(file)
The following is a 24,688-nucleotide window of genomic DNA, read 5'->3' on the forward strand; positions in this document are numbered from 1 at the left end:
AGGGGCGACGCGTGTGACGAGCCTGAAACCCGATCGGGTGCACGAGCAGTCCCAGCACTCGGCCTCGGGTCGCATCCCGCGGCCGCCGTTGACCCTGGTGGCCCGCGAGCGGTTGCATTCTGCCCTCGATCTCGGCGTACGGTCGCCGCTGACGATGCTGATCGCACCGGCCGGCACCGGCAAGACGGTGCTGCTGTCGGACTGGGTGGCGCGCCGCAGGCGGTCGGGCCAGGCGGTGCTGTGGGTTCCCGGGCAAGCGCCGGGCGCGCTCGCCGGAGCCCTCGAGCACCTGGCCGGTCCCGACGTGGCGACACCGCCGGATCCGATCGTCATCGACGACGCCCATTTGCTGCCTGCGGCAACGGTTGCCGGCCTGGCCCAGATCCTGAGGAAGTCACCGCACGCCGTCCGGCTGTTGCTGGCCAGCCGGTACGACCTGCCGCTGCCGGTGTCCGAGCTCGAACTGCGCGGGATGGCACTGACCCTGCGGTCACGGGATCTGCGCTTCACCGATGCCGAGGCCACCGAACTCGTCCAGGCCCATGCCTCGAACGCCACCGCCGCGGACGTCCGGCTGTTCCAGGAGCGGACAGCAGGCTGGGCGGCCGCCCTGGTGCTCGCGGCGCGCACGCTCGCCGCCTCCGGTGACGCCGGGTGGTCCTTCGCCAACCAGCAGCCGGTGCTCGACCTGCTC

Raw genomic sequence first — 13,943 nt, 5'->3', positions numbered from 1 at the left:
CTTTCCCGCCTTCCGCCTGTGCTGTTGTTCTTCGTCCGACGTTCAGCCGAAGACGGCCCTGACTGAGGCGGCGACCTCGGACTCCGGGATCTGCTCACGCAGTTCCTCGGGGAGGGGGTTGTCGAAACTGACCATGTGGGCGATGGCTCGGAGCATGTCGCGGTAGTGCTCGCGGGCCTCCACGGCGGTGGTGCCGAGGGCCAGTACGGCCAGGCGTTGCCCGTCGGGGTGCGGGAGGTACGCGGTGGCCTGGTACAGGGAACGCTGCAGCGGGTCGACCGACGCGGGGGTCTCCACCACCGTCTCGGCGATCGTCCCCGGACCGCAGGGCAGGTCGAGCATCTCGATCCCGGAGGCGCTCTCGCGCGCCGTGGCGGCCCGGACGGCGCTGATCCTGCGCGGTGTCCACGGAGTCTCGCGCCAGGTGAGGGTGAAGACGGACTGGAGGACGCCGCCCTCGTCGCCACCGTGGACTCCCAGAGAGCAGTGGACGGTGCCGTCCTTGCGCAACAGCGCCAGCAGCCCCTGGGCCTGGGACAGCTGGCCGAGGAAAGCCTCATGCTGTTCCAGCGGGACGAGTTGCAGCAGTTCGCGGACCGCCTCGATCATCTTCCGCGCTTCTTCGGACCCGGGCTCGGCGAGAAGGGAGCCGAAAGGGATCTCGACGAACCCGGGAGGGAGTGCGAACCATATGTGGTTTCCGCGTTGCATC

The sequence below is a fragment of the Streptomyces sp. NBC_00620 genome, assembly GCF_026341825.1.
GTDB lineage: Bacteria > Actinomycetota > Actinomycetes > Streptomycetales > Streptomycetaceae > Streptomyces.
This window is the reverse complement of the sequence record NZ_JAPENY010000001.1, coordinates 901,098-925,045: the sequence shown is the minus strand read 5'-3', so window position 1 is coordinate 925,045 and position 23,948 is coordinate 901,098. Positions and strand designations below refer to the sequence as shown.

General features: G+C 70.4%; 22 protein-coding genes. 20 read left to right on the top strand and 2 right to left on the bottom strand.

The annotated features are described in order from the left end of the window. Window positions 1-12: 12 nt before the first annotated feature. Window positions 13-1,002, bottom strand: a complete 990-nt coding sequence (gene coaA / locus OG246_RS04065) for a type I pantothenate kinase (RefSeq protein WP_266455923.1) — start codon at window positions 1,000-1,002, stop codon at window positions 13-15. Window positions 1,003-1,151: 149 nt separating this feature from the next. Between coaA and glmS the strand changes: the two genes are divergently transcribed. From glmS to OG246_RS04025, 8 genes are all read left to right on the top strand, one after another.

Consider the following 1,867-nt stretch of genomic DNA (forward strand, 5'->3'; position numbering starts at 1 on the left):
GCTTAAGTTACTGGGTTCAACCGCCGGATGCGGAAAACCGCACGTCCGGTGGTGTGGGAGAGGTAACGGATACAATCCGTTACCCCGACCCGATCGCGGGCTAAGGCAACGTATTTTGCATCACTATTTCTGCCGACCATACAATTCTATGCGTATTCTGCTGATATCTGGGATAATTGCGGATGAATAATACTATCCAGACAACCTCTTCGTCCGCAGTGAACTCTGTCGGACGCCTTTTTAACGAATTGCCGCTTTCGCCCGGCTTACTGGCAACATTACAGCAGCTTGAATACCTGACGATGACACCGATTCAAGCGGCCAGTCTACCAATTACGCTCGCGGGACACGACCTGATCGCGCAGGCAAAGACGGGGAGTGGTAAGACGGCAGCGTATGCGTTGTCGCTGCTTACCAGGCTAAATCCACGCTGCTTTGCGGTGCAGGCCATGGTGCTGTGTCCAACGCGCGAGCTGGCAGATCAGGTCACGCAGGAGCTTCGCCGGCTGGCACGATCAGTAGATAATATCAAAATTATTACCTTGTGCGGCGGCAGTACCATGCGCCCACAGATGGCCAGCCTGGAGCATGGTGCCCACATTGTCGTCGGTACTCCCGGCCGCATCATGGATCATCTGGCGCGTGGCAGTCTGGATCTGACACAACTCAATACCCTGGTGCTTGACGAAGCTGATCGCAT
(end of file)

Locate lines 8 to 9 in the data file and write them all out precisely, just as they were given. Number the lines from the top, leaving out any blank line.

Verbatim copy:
General features: G+C 70.4%; 22 protein-coding genes. 20 read left to right on the top strand and 2 right to left on the bottom strand.

The annotated features are described in order from the left end of the window. Window positions 1-12: 12 nt before the first annotated feature. Window positions 13-1,002, bottom strand: a complete 990-nt coding sequence (gene coaA / locus OG246_RS04065) for a type I pantothenate kinase (RefSeq protein WP_266455923.1) — start codon at window positions 1,000-1,002, stop codon at window positions 13-15. Window positions 1,003-1,151: 149 nt separating this feature from the next. Between coaA and glmS the strand changes: the two genes are divergently transcribed. From glmS to OG246_RS04025, 8 genes are all read left to right on the top strand, one after another.